Today Oscar Pistorius went on trial for the murder of his girlfriend, Reeva Steenkamp. As most of you know, Pistorius is a double amputee – because of a genetic abnormality, his legs were amputated below his knees before he was a year old. Steenkamp was a model who is described as a sweet, intelligent, beautiful and kind-hearted. For the purposes of this blog post, that is all that is relevant. Regardless of what happened in their home on that fateful evening, there is something appropriate to this blog that I have heard in recent weeks. Please bear with me.
Last week I spoke to the family of a child with Narcolepsy, she discussed the stigma attached to the disease and how difficult it has been for their family. I like to think I am fairly open-minded and try to look past physical appearance and mental health when engaging with a person. I’m not perfect, but I try. While trying to put myself in their shoes and wonder what it would feel like to have a stigma attached to my physical well-being, I remembered something I recently heard on the radio. While discussing the Pistorius case, a male and female DJ were discussing the relationship between Pistorius and Steenkamp. It went exactly like this:
“Why would he kill her? A guy like that should be grateful to have any girl, he’s got no legs. I can’t imagine women are beating down his door.”
The female newscaster laughed and readily agreed, “And she wasn’t just any girl, she was a beautiful model!”
That’s the message they are sending – Oscar Pistorius, and anyone else with a physical disability, are lucky to find love. After all, they are imperfect beings.
In retrospect, I wish I had made more of an effort to record the name of the station and the names of the DJ’s, I tried to commit it to memory until I could put it on paper but forgot. After all, being in a car with your kids for 2 days does not promote clear thinking. Once I recovered, I asked my husband if I heard them correctly, I couldn’t believe they would say such things on the radio. He confirmed that’s what they said and he was in shock as well.
I’ve heard worse things on TV and the radio, but this one really bothered me. Perhaps it’s because of my heightened awareness since begining this blog, or it could be because I would never say anything like that. In all honesty, my second reaction was ‘I hope they aren’t teaching their kids to think like that’.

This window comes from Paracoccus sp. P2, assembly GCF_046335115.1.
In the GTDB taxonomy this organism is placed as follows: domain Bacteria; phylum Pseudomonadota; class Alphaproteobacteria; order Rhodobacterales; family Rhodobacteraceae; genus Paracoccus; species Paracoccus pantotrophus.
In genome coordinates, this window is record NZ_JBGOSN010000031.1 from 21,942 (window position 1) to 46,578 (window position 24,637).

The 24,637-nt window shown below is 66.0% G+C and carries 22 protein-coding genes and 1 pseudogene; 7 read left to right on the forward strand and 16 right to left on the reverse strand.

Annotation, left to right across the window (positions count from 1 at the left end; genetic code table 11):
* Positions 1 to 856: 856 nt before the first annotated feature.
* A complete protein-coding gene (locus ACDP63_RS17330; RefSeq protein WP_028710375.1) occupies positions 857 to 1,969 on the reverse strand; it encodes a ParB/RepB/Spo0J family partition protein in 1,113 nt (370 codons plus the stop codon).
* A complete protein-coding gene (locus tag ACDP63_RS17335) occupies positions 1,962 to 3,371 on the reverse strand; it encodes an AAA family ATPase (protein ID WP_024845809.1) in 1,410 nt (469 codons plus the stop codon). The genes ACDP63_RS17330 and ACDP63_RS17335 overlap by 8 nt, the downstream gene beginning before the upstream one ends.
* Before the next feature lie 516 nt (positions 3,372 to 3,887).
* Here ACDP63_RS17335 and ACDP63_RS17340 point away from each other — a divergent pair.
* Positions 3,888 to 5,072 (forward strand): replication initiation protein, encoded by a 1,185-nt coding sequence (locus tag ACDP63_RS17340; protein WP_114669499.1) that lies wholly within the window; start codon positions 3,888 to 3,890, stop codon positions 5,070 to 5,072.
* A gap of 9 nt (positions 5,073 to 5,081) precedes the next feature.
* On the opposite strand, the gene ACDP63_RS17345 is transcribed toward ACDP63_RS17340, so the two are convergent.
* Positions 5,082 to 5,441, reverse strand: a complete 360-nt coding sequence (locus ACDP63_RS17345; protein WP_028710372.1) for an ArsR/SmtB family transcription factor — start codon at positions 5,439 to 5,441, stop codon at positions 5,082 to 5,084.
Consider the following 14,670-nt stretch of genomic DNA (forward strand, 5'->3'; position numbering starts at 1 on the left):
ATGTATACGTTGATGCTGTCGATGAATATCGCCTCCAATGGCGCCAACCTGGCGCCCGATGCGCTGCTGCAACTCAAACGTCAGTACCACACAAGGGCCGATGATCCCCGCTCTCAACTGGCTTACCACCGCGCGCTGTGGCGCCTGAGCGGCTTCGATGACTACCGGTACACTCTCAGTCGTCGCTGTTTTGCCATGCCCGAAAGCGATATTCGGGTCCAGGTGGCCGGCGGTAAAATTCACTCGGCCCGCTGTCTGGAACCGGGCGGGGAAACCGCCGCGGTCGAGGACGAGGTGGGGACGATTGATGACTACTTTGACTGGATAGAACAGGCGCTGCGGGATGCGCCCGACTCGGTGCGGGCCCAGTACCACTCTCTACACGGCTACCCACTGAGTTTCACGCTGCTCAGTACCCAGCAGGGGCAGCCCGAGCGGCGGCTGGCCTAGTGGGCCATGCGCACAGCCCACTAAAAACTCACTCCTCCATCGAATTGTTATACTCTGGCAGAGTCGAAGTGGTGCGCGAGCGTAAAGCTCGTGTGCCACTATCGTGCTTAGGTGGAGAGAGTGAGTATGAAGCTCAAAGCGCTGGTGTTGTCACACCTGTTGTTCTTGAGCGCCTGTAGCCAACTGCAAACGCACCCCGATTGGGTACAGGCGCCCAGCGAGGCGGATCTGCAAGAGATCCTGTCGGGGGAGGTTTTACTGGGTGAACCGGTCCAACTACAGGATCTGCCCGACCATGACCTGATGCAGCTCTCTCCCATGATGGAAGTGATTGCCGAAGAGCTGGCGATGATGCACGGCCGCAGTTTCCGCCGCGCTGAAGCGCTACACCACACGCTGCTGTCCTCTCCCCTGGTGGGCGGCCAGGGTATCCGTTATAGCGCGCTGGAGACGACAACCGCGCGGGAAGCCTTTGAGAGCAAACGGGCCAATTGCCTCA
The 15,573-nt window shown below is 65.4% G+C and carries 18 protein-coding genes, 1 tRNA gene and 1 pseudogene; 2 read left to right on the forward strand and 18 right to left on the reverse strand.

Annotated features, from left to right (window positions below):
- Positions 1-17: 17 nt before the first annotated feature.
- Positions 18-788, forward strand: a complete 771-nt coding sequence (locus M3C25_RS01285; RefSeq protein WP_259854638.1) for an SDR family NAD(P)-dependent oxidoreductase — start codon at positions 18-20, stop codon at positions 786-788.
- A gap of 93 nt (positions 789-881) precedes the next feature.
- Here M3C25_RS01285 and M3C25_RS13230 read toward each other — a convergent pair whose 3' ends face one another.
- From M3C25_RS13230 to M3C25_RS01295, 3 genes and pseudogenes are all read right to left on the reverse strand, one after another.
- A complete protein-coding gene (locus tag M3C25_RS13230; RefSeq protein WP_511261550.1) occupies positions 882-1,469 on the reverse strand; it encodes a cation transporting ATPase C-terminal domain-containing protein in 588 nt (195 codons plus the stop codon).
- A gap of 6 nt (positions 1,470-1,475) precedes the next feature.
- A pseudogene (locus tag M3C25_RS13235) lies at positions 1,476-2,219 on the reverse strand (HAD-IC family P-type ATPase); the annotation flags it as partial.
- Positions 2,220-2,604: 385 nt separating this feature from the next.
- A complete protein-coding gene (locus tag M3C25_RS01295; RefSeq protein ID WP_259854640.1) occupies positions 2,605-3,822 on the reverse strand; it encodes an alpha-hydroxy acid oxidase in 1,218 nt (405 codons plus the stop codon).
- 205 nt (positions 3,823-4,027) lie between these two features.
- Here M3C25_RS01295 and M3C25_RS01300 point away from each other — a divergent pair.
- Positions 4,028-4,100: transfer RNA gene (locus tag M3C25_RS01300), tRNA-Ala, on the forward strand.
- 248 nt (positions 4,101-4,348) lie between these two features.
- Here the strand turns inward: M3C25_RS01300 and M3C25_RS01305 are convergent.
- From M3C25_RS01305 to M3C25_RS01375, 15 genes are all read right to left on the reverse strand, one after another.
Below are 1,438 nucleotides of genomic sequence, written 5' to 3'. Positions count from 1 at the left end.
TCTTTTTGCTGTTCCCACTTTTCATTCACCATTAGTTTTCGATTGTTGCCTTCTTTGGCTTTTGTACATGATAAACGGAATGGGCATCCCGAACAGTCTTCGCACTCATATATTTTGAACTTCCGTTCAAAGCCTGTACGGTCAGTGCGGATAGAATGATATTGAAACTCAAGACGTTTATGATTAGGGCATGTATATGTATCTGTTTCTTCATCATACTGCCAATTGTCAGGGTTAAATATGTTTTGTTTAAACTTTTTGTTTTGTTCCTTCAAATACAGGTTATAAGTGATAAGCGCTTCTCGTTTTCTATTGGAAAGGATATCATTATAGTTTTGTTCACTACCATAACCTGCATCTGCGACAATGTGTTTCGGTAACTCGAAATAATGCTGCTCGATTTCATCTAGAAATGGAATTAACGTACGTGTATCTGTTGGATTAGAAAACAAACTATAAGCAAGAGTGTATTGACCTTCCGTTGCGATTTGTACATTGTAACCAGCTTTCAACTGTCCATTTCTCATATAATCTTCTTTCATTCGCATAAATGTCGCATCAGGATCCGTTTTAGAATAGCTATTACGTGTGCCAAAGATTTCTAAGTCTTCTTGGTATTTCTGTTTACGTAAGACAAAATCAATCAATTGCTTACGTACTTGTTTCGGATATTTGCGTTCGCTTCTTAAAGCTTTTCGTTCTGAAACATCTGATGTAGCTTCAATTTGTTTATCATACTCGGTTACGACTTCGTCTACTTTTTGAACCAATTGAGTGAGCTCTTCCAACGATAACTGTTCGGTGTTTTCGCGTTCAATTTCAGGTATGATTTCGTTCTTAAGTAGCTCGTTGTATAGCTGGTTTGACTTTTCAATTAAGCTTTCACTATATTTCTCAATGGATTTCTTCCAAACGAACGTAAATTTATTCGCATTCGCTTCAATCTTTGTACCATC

Do they really believe that’s it’s okay to belittle those less fortunate? That physical appearance is more important than what’s inside? In their world, anyone with an amputation, a cleft palate, or any sort of abnormal appearance is unworthy of love. Apparently, there is no room in their hearts even if the circumstances were beyond the control of the individual. I’d like to ask them if soldiers coming home from battle are worthy having sacrificed their limbs to war rather than to a birth defect.
Maybe I am over-reacting, given the circumstance of the person they were discussing, it could have been a heat of the moment comment. But it didn’t feel like that. It felt ugly and mean. To be honest, there are probably a lot of people saying this right now and they think it’s okay. They think that because Pistorius committed a crime, they now have a free pass to mock him, his appearance and anything else they can come up with. What they don’t realize is that they are mocking more than Pistorius. They are mocking everyone with a disability. You can’t say Pistorius doesn’t deserve a girl because of his legs without saying it about anyone missing thier legs. It’s not possible. Either amputees are lovable or they are not.
Pistorius could be unlovable for a reason specific only to him and his behavior, but that is not what is being singled out. What is being singled out is that he is an amputee. It’s cold, callous and unnecessary. what if he, like Brandon, had an insulin pump? Would people say, “Why would he kill her? A guy like that should be grateful to have any girl, he’s got an insulin pump. I can’t imagine women are beating down his door.”? Maybe they would.
Are they simply looking for a reason to justify their dislike of him because it’s easier than accepting that he may be a murderer? Whatever the reason, I don’t think it’s acceptable. Because Steenkamp is gone, we’ll never know what really happened that night, she can’t tell us. If that night never happened, would the same people be saying this? Some of them would, that is how narrow-minded they are.
While you are watching the trial, don’t judge Pistorius on his disability, judge him on his person and his actions. When you are going about your day-to-day business, don’t base your opinions of others on the way their handicap. Their quality of life and ability to find love and happiness is the same as yours. Maybe that person in the wheelchair will find love before you because they are funnier or smarter than you. Maybe their right person came along before yours. Whatever the reason, we all deserve love and happiness no matter what cards we have been dealt.
How often have you heard people comment a person’s disability being the reason they shouldn’t be loved?
Please note: this is simply a commentary on his disability, not my belief in his innocence or guilt.